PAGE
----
There is nearly universal agreement that Charlottesville needs to expand its history. The question is how to tell the stories?
Ideas have included a virtual tour by smartphone, more bronze tablets — and our own Steven Strumlauf’s contribution.
That is: a stone mosaic laid in a winding path around our monuments, expressing historic quotes. The mosaic would tell history in the words of the participants, challenging the reader; engaging and educating.
A mosaic could be a community project, with schoolchildren doing the artwork under the supervision of the designer. And it can change, evolve with our understanding of history.
Other ideas we have heard (not all of them equally worthy in our view, but still):
Booker T. Washington
To improve existing Booker T. Washington Park with needed information about its namesake, the great American educator, author, orator, and advisor to presidents of the United States; founder of the Tuskeegee Institute. Between 1890 and 1915, Washington was the dominant leader in the African-American community. Washington was from the last generation of black American leaders born into slavery and became the leading voice of the former slaves and their descendants. He grew up a slave child in Franklin County, Va., and after Emancipation traveled with his mother to find his father in West Virginia, near Charleston. Determined to get an education, he walked most of the 500 miles across West Virginia and Virginia to attend school at the Hampton Institute including the Three Chopt Road, now our Downtown Mall. He was a lifelong friend of Charlottesville's Benjamin Tonsler (who has his own park named after him), and stayed at Tonsler's home on his way to assume the presidency of Tuskeegee Institute. More about Washington.
An American social activist and leader in the Civil Rights Movement, politician, professor and writer. Bond was elected to four terms in the Georgia House of Representatives and later to six terms in the Georgia State Senate, serving a combined twenty years in both legislative chambers. From 1998 to 2010, he was chairman of the National Association for the Advancement of Colored People (NAACP) and the first president of the Southern Poverty Law Center. A professor at the University of Virginia who lived his last years in Charlottesville. Trustee Elliott Harding says: "[Bond] would be a sharp contrast to what we see and think of when you see Lee or Jackson or any of these Confederate memorials. We need to recognize where we live today and send a signal to future residents to show how far we’ve come. [Bond] fought for his people even when that meant speaking against government. You could see that in [Thomas] Jefferson, [James] Monroe, and you saw it with Lee and Jackson.” More about Bond.
Ulysses S. Grant
The Union General who defeated Lee. He said of his Confederate adversaries at the conclusion of his memoirs: "[l]et [us] hope for perpetual peace and harmony with that enemy, whose manhood, however mistaken the cause, drew forth such herculean deeds of valor." One idea (proposed in a letter to the editor in the Daily Progress) was to put a new statue of Grant in what is now Lee Park, and rename it Civil War Park. We don't actually endorse the idea, but include it as an example of creative thinking. More about Grant.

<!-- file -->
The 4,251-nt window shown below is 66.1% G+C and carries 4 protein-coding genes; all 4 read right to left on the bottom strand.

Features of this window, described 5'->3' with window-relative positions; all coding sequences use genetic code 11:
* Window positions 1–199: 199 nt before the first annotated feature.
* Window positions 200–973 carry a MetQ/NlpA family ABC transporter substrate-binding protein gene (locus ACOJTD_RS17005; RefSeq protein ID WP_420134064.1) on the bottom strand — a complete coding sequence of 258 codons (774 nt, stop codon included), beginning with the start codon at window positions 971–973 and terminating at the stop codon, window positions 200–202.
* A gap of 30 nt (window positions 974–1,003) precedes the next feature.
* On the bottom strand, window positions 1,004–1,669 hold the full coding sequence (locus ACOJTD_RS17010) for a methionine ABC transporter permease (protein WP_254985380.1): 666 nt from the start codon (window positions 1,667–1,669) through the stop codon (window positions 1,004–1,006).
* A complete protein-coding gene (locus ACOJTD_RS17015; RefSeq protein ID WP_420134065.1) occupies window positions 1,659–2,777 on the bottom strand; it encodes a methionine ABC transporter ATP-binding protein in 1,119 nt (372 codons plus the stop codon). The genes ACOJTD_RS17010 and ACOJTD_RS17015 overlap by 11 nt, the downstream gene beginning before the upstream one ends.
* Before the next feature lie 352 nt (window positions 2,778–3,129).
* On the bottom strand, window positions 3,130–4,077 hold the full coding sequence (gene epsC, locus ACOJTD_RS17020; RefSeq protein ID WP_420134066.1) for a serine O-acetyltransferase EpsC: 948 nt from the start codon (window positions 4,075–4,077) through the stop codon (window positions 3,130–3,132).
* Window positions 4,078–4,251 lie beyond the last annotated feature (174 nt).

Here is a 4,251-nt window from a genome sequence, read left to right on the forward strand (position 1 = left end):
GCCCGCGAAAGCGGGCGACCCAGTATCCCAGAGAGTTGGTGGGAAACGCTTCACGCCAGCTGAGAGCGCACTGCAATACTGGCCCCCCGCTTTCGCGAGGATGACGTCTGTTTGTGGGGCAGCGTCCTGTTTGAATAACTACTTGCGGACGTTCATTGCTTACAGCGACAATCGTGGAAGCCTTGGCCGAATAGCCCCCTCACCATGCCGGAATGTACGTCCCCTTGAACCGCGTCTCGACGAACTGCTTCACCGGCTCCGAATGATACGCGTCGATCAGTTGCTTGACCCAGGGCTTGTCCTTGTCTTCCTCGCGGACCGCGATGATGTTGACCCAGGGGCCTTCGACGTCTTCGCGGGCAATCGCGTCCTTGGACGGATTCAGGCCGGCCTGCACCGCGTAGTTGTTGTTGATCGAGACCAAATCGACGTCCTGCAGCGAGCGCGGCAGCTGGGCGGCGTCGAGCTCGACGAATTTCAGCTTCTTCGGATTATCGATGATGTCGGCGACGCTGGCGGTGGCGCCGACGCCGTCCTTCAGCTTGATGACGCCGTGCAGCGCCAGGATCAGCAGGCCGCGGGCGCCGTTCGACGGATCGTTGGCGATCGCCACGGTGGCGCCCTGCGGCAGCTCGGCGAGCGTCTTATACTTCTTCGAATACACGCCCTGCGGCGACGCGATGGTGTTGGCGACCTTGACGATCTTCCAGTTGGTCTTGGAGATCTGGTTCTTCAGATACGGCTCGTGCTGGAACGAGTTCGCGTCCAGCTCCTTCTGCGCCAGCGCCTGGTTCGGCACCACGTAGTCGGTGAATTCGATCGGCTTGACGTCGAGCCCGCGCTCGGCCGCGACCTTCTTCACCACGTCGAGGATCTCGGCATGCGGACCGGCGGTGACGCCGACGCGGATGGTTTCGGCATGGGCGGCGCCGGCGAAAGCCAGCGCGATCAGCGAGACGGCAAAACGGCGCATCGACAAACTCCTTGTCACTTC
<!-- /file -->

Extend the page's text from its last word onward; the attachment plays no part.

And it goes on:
York was an African-American slave who accompanied the Lewis and Clark Expedition. Inherited by William Clark from his father, York participated on the expedition as a scout and hunter. Like many other expedition members, his ultimate fate is not well documented. It is said that Clark freed York sometime after 1815 and gave him a wagon and horses for a freighting venture that eventually did not pan out, and that York probably died of disease sometime after 1822. Certainly York is an uplifting figure worthy of note. But whether his adventures are representative of the usual life of a slave, and whether a statue of him would be better suited for the existing Lewis & Clark Center in Albemarle County's Darden Towe Park, or somewhere in the city, will be debated. More about York.
The Newfoundland who accompanied the Lewis and Clark expedition, and the only animal to make it all the way across the country and back. Captain Lewis was proud of his intrepid dog, mentioning in his journal his refusal of a Shawnee's offer of "three beverskins for my dog," and that the Lemhi Shoshoni (Sacagewea's tribe) were astounded at the dog's "segacity." Lewis named a large creek near Missoula, Montana Seaman's Creek. The statue would overlook the Darden Towe dog park, by the Lewis and Clark Center. More about Seaman.
Speakers at the Blue Ribbon public forum advocated including a monument to Queen Charlotte, in eponymous Charlottesville. She is said to be directly descended from Margarita de Castro y Sousa, a black branch of the Portuguese Royal House. A PBS Frontline report spoke of her “unmistakable African appearance.” More about Queen Charlotte.
A running narrative of the African American experience including several historical figures (suggested during the first meeting of the Blue Ribbon Commission on Race and Public Spaces). A mural would be visually striking, less costly than a bronze statue, and more easily altered as time goes by. On the other hand it's ease of creation and painted impermanence may argue against it: murals can range from respected artwork to graffitti.